When the rejection letter arrived in June 2018, Linh was devastated — she feared being killed or retrafficked if she were sent back. “I am afraid to go back to Vietnam because the people who brought me here, because I owe them a lot of money for the travel to the UK,” she said. “Also because I am not a virgin, I am afraid to go back to live in Vietnam. People in my village and everywhere else will judge me for not being a virgin, and I will not be able to live peacefully and have a family.”
Another Vietnamese girl, Phuong — BuzzFeed News agreed not to use the girls’ real names to protect them from their traffickers — was also afraid of being sent back to Vietnam. She was trafficked in the same way, arrested at the same nail bar and taken in by the same foster family as Linh. And like her foster sister, she had her application to stay in the UK rejected by the Home Office too.
“They were distraught when they were refused,” the girls’ foster father told BuzzFeed News. “It was a bombshell. There were floods of tears. … It’s a lot for children to go through.”
In a letter dated March 1, the Home Office rejected Phuong’s requests for asylum or any other kind of leave to remain, stating that it did not believe that the child trafficking victim was at risk of retrafficking back in Vietnam, where her traffickers live and where she had no known family.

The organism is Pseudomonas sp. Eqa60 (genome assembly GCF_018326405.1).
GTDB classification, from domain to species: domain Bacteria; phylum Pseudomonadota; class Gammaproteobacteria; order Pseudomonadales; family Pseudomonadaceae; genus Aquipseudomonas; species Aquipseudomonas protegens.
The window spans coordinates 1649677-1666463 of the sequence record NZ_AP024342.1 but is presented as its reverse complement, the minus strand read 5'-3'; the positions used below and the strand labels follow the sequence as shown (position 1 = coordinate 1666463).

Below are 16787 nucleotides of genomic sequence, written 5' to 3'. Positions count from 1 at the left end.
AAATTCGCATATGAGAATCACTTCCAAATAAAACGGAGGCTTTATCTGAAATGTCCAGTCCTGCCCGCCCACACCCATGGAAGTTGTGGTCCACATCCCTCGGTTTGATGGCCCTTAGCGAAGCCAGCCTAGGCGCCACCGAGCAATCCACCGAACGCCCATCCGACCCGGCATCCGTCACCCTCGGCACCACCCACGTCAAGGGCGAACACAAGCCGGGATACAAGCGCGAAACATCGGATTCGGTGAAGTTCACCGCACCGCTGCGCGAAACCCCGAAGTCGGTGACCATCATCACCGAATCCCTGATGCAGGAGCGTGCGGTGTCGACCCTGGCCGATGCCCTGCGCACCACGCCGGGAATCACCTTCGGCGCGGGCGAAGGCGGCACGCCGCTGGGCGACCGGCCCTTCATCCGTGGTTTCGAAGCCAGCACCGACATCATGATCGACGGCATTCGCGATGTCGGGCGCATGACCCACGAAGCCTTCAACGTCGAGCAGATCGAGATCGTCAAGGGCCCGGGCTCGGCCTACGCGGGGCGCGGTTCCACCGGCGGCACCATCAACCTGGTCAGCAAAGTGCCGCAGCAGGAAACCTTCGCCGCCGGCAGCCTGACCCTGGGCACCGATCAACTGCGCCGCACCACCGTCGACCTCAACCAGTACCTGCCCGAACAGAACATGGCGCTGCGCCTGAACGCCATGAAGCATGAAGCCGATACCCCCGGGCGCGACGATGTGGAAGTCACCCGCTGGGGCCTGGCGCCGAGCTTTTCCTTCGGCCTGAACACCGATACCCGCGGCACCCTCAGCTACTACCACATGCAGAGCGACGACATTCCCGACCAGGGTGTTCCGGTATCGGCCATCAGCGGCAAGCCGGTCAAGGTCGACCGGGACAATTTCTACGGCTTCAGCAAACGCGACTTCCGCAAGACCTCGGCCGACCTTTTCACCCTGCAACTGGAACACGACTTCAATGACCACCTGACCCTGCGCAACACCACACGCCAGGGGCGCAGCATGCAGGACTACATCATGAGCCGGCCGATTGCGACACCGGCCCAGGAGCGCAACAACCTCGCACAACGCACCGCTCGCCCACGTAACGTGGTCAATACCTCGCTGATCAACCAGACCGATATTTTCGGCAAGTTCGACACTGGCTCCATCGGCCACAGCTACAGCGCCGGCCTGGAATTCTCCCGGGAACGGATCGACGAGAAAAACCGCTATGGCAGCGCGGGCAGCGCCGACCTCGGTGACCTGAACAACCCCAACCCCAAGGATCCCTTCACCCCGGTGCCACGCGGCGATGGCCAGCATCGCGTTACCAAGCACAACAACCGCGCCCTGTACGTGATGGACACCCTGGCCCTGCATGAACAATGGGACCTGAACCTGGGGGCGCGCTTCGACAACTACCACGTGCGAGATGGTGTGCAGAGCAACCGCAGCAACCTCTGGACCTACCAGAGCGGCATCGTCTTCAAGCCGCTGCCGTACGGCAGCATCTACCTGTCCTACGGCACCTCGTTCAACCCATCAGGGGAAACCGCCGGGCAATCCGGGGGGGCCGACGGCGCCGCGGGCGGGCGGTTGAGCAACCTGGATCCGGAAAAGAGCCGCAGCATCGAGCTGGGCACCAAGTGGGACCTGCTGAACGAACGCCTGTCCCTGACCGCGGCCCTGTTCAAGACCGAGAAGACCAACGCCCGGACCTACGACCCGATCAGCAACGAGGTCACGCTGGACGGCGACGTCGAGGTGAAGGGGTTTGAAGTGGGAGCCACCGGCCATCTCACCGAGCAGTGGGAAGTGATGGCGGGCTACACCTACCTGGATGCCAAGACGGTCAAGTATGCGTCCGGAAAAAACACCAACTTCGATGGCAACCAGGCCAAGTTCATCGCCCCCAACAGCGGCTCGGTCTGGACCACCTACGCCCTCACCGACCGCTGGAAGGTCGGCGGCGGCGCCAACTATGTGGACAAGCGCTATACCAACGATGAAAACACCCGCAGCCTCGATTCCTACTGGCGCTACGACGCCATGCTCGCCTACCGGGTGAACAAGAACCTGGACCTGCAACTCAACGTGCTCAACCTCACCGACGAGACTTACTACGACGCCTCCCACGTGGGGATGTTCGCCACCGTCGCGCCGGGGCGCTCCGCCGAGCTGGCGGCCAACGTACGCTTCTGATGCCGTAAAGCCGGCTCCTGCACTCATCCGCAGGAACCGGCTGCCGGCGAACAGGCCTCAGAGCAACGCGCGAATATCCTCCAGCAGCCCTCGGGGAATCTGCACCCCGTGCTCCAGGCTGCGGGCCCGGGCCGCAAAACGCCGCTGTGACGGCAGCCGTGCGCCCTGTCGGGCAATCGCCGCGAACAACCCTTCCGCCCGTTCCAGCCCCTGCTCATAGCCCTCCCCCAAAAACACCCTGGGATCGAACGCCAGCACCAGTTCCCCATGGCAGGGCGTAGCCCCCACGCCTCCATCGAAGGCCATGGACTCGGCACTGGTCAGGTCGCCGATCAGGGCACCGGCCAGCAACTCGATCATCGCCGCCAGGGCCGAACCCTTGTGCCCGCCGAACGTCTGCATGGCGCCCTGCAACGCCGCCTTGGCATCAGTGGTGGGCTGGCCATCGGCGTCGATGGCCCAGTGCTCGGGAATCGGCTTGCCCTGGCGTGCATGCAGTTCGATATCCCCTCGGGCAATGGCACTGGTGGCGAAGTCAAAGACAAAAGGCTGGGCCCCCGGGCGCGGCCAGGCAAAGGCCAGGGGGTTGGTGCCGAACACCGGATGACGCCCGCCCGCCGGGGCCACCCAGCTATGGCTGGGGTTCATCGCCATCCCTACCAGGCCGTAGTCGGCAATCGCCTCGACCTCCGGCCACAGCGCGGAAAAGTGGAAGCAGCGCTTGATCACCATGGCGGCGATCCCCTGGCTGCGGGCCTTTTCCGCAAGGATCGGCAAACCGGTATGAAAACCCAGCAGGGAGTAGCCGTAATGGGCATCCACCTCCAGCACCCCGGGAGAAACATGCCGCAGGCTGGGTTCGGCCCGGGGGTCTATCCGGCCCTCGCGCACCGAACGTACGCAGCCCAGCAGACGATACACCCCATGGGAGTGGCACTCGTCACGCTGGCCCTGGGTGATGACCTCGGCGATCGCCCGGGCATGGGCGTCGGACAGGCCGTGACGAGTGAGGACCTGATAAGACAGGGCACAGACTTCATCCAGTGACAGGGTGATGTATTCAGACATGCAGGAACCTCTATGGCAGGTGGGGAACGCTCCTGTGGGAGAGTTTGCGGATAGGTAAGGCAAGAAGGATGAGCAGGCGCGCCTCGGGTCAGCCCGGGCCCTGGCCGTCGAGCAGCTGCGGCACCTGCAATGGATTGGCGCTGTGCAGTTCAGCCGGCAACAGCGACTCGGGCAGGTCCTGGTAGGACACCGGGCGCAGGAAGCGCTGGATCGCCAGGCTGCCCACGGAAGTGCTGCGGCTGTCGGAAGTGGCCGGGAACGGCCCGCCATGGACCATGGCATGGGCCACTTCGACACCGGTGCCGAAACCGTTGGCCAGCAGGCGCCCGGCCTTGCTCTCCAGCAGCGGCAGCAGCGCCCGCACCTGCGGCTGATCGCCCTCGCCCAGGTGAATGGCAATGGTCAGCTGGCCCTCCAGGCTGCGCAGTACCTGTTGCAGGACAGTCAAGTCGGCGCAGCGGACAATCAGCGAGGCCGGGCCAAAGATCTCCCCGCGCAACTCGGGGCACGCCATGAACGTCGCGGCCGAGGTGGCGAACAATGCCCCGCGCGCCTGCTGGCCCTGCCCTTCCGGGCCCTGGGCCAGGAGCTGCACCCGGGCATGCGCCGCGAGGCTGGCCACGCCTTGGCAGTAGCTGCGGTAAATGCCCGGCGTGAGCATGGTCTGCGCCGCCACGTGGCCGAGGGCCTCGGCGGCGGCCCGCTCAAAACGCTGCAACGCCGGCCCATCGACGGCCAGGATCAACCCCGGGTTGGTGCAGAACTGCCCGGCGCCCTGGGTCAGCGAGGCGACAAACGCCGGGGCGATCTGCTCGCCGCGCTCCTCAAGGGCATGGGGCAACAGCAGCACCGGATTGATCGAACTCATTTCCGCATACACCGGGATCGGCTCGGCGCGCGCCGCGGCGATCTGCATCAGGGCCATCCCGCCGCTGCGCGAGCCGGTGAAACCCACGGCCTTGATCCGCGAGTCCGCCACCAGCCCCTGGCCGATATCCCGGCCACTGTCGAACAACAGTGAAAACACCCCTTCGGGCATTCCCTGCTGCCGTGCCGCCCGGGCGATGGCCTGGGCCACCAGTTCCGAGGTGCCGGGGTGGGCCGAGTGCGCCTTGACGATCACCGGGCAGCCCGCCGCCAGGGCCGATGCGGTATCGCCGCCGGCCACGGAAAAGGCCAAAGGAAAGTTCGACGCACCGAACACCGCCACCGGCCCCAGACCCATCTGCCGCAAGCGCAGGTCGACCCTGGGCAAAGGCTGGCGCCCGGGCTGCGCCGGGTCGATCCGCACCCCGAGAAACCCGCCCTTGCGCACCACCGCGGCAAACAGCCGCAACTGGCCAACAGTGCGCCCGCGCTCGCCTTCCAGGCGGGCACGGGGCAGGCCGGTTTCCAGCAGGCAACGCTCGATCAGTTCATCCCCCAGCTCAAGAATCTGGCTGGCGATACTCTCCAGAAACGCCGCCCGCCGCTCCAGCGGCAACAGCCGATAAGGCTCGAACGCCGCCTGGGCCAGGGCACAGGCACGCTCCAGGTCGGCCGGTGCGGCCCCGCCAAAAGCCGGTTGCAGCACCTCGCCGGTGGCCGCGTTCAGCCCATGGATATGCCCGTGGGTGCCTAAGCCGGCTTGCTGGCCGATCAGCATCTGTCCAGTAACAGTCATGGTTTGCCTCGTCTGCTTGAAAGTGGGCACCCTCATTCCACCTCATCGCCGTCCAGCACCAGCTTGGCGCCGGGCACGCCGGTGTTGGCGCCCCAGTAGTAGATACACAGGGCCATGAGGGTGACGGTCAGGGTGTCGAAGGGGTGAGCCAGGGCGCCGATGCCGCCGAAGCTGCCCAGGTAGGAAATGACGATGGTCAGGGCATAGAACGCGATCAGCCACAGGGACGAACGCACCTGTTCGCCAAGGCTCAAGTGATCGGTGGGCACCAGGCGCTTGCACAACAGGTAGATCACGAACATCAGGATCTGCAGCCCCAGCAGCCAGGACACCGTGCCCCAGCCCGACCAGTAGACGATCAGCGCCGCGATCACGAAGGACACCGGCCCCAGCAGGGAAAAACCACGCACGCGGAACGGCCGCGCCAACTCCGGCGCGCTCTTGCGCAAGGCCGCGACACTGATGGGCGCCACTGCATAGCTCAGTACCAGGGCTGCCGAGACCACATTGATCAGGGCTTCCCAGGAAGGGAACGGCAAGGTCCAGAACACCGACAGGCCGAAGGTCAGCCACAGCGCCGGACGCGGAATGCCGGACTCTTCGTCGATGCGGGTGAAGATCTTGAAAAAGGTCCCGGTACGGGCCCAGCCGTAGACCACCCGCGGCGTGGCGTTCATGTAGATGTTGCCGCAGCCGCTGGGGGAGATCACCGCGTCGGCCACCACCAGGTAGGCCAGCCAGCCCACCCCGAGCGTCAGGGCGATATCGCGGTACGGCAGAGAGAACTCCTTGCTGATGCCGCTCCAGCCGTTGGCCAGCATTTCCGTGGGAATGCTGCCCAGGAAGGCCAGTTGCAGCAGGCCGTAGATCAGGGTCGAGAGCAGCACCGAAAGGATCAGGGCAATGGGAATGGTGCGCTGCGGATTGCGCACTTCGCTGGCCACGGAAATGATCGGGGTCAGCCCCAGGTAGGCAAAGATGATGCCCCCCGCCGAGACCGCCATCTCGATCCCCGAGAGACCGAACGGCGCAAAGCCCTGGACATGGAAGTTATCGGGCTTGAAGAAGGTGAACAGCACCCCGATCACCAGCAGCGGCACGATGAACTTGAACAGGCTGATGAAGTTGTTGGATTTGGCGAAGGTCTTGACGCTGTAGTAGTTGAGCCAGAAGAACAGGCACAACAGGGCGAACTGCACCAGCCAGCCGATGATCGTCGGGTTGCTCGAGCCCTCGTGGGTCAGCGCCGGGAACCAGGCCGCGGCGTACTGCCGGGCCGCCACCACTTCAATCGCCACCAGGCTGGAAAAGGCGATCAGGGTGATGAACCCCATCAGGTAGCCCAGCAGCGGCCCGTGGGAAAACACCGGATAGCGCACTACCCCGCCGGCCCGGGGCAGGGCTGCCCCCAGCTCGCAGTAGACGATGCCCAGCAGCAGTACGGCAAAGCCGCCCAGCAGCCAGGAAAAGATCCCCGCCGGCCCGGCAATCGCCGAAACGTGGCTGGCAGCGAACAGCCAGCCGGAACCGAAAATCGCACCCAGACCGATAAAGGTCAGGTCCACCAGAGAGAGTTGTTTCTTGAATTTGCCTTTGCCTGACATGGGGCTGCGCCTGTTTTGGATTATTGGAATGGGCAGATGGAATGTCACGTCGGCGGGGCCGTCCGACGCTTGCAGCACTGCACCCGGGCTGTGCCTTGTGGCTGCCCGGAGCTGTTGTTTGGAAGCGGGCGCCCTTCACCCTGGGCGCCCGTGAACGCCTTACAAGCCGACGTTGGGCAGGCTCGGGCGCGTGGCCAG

“It is not accepted that you will face a risk of persecution or real risk of serious harm on return to Vietnam,” the letter read. “Because it is considered there are services available in Vietnam to support you.”
The Home Office added it had considered whether Phuong should be granted the right to stay because she was an “unaccompanied child who had claimed asylum” but decided she did not because she was “17 1/2 years of age”. The letter warned Phuong that she “must now leave the country” or she may be “detained” or “removed to Vietnam” if she did not appeal the decision.
In her witness statement, Phuong described being terrified at the thought of being deported to the same country as her traffickers. “I often cannot sleep at night when I think about my future, the fear that I will be sent back to Vietnam,” she said. “I sometimes feel it would be easier to die, if I jumped out of the window and kill myself.”
Phuong also told her caseworker that she often had nightmares and flashbacks to her time spent in forced labour.